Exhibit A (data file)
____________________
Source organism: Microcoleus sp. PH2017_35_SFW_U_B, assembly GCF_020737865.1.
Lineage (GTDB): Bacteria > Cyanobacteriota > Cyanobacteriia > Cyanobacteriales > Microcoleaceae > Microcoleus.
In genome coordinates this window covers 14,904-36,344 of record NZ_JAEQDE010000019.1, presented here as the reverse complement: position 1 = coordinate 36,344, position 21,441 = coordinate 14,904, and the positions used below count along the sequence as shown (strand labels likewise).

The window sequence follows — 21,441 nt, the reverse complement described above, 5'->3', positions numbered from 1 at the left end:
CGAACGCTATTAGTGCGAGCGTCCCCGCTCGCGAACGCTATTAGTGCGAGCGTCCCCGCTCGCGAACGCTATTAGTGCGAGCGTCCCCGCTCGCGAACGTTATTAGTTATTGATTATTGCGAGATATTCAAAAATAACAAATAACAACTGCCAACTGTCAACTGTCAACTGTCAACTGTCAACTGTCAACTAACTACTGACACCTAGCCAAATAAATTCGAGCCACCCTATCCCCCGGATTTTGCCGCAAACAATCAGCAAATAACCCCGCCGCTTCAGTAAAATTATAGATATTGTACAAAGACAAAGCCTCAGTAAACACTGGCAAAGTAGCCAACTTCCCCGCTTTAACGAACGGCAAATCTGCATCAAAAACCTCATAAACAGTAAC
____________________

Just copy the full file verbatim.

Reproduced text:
Source organism: Microcoleus sp. PH2017_35_SFW_U_B, assembly GCF_020737865.1.
Lineage (GTDB): Bacteria > Cyanobacteriota > Cyanobacteriia > Cyanobacteriales > Microcoleaceae > Microcoleus.
In genome coordinates this window covers 14,904-36,344 of record NZ_JAEQDE010000019.1, presented here as the reverse complement: position 1 = coordinate 36,344, position 21,441 = coordinate 14,904, and the positions used below count along the sequence as shown (strand labels likewise).

The window sequence follows — 21,441 nt, the reverse complement described above, 5'->3', positions numbered from 1 at the left end:
CGAACGCTATTAGTGCGAGCGTCCCCGCTCGCGAACGCTATTAGTGCGAGCGTCCCCGCTCGCGAACGCTATTAGTGCGAGCGTCCCCGCTCGCGAACGTTATTAGTTATTGATTATTGCGAGATATTCAAAAATAACAAATAACAACTGCCAACTGTCAACTGTCAACTGTCAACTGTCAACTGTCAACTAACTACTGACACCTAGCCAAATAAATTCGAGCCACCCTATCCCCCGGATTTTGCCGCAAACAATCAGCAAATAACCCCGCCGCTTCAGTAAAATTATAGATATTGTACAAAGACAAAGCCTCAGTAAACACTGGCAAAGTAGCCAACTTCCCCGCTTTAACGAACGGCAAATCTGCATCAAAAACCTCATAAACAGTAAC